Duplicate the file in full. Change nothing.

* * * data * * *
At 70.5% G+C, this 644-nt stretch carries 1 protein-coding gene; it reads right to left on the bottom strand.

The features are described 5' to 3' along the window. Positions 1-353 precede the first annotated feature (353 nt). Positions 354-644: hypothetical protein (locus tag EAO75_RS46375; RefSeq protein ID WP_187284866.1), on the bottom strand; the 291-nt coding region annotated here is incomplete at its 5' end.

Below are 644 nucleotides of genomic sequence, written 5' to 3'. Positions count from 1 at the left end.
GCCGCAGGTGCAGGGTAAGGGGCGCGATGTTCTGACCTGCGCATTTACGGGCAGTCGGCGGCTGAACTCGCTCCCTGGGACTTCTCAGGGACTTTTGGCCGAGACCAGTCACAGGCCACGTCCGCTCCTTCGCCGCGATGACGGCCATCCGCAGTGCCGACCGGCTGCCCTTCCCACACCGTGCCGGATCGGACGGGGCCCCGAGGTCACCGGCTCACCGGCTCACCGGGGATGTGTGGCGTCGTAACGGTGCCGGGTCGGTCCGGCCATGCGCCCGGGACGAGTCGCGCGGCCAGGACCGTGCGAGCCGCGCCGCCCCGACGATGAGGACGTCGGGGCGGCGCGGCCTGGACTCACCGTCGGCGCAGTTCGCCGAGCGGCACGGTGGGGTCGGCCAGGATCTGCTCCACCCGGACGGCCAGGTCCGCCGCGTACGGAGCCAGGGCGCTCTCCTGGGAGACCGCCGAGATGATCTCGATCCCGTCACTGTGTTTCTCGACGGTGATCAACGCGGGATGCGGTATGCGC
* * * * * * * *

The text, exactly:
At 70.5% G+C, this 644-nt stretch carries 1 protein-coding gene; it reads right to left on the bottom strand.

The features are described 5' to 3' along the window. Positions 1-353 precede the first annotated feature (353 nt). Positions 354-644: hypothetical protein (locus tag EAO75_RS46375; RefSeq protein ID WP_187284866.1), on the bottom strand; the 291-nt coding region annotated here is incomplete at its 5' end.

Below are 644 nucleotides of genomic sequence, written 5' to 3'. Positions count from 1 at the left end.
GCCGCAGGTGCAGGGTAAGGGGCGCGATGTTCTGACCTGCGCATTTACGGGCAGTCGGCGGCTGAACTCGCTCCCTGGGACTTCTCAGGGACTTTTGGCCGAGACCAGTCACAGGCCACGTCCGCTCCTTCGCCGCGATGACGGCCATCCGCAGTGCCGACCGGCTGCCCTTCCCACACCGTGCCGGATCGGACGGGGCCCCGAGGTCACCGGCTCACCGGCTCACCGGGGATGTGTGGCGTCGTAACGGTGCCGGGTCGGTCCGGCCATGCGCCCGGGACGAGTCGCGCGGCCAGGACCGTGCGAGCCGCGCCGCCCCGACGATGAGGACGTCGGGGCGGCGCGGCCTGGACTCACCGTCGGCGCAGTTCGCCGAGCGGCACGGTGGGGTCGGCCAGGATCTGCTCCACCCGGACGGCCAGGTCCGCCGCGTACGGAGCCAGGGCGCTCTCCTGGGAGACCGCCGAGATGATCTCGATCCCGTCACTGTGTTTCTCGACGGTGATCAACGCGGGATGCGGTATGCGC